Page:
Reforming social security

By Shane Cronin

According to a recent Gallup poll, more than three-quarters of Americans age 18-34 believe they will not benefit from Social Security when they retire. Among the two wars in the Middle East, the retiring baby boomers, and the astronomical spending of the George W. Bush and Barrack Obama administrations, it is easy to see why so many younger Americans subscribe to the fear that the United States’ flagship entitlement program is headed for bankruptcy. However, they are wrong. Sort of.

At present, Social Security is running a surplus. The $2.5 trillion nesting in the Social Security Trust Fund is sufficient to pay retirees through 2037. After that year, the program will be able to meet about three-quarters of its obligations.

So how best to fix this projected shortfall? The most commonly circulated remedies are raising the retirement age and raising taxes. Both of these are unpopular, though the former is likely to happen sooner rather than later. President Bush’s plan to privatize the system during his tenure faced intense opposition. However, I think he was on to something.

The best way to reform Social Security without raising taxes or reducing benefits is to partially privatize the program. This will nudge Americans into investing a small portion of their Social Security taxes in the stock market, while the bulk of their taxes are directed to the Social Security Trust Fund as it is now. Since its inception more than 70 years ago, Social Security was not intended to be a full benefit pension plan. Its function was and is to supplement each individual American’s private savings. The more than 10 million Americans who rely on Social Security alone as income (almost one quarter of recipients), are testament to the fact that the U.S. should update the plan to prevent future recipients from doing so in addition to a future monetary shortfall in the program.   

Although Bush was lambasted for attempting to do so in 2005, partially privatizing social security through personal savings accounts is a sagacious idea. Privatization should resemble the Roth IRA plan, which is a sensible, lower risk method of participating in the stock market. Unlike Social Security, money can be withdrawn from Roth IRAs under certain conditions and without penalty prior to the legal retirement age. These include serious illness, paying for college, a first time home purchase, and paying for medical insurance premiums after losing employment. Therefore, in addition to being retirement accounts, Roth IRAs also act as personal safety nets. Furthermore, investors can withdraw any or all of their contributions at 59 1/2 years – several years before qualifying for reduced Social Security benefits. In order to minimize the risks of the market’s fluctuations and better insure investors, the government should create a handful of default private plans. Americans should be allowed to choose their own investment strategies. However, considering the difficulties the majority of Americans experienced at the inception of Medicare Part D, the average citizen needs professional investing advice (myself included).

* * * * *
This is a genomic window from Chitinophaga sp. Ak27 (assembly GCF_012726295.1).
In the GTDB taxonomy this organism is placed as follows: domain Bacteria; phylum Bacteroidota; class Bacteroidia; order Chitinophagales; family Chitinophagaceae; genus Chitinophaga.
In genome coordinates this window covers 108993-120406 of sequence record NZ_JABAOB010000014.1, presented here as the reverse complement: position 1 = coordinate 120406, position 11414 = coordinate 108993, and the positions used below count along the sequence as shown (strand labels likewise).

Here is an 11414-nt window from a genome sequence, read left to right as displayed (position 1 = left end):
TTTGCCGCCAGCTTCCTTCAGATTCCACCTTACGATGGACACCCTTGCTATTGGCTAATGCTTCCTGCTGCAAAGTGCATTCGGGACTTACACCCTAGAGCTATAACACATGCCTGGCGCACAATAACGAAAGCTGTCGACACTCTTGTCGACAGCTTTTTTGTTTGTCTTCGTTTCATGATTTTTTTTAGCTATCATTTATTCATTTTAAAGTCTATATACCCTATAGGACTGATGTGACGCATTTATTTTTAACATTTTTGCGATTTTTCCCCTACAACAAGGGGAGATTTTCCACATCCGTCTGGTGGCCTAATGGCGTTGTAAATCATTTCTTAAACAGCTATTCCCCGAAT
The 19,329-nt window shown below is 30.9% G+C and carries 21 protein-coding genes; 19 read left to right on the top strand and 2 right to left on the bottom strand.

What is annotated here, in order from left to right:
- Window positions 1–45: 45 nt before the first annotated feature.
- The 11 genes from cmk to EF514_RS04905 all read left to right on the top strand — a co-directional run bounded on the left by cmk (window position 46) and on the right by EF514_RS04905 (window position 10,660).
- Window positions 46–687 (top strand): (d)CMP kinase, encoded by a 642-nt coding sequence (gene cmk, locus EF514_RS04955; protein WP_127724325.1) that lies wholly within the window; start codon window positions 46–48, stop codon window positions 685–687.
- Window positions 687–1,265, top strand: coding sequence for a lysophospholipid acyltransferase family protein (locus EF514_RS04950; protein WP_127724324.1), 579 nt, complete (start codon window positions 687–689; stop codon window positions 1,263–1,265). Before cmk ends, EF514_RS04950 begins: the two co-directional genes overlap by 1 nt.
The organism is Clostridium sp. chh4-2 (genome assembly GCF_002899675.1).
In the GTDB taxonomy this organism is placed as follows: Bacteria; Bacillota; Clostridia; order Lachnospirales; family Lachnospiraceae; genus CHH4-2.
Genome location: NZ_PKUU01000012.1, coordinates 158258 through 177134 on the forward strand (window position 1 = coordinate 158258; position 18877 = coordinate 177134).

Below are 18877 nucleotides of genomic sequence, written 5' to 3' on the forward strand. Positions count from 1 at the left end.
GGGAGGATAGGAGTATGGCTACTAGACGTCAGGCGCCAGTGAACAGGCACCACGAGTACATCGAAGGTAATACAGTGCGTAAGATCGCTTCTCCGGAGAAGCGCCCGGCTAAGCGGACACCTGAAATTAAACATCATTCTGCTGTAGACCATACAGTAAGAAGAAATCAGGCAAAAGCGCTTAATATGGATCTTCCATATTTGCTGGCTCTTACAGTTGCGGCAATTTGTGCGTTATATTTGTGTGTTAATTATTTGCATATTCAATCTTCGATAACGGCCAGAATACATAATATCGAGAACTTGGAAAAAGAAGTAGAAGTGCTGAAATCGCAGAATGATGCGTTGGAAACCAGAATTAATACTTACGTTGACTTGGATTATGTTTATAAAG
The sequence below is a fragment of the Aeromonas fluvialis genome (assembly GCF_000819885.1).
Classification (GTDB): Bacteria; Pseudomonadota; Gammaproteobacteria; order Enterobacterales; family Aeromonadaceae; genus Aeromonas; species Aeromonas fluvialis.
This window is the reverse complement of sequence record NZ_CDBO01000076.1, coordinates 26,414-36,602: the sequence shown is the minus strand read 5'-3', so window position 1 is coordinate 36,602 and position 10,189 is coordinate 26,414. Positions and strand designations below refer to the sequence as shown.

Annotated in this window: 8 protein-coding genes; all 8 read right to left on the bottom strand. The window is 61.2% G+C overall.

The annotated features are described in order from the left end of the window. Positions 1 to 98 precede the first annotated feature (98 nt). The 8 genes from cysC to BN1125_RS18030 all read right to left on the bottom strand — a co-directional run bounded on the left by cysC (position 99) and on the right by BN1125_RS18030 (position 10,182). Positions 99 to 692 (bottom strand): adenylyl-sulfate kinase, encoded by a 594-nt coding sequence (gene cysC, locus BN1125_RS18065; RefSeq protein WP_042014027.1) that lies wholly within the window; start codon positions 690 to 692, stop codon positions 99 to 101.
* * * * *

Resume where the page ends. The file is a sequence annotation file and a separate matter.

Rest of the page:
I propose that 25 percent of an individual’s Social Security taxes fund her own private retirement account while 75 percent continues to fund the traditional program. For example, a person who contributes $100 in monthly Social Security taxes will now allocate $25 to her own private account. Therefore, if she retires in an economic downturn, the majority of her money will remain free of risk. The small portion subject to risk will be mitigated through years of dividend yields.

These private accounts should mostly include blue chip stocks such as AT&T, Proctor and Gamble, and Colgate-Palmolive. Private investment funds, such as American Funds Investment Company of America, should manage these personal accounts (Full disclosure: I hold a Roth IRA with American Funds Investment Co. of America and invest in AT&T) This particular fund’s strategy includes investing in many of these blue chip corporations. Operating since 1934 the fund has weathered depressions, booms, and recessions. AFI aside, the investment options in the private sector are copious. This should alleviate skeptical Americans who worry that investing in the market is nothing more than a high stakes gamble. Steadily investing in blue chip stocks can position the average retiree to earn hundreds or even thousands of dollars in quarterly dividends. Because of the heavy taxation of corporate investments and dividends, the government should significantly lower or eliminate these taxes to make partial retirement privatization more attractive. Roth IRA plans are not subject to tax because contributions to them are already taxed.

That being said, our government must take proactive measures to accommodate a population facing increasing longevity. Yes, investing in the stock market poses risks. Millions of Americans with 401(k) plans and IRAs already know this. However, what is even riskier than investing a portion of one’s money in the stock market is relying solely on Social Security payments. The average monthly check is about $1000. For a family of two, this is the equivalent of living at the federal poverty level. The key to smarter savings resides in partial privatization of Social Security.

Shane Cronin is a Collegian columnist. He can be reached at [email protected].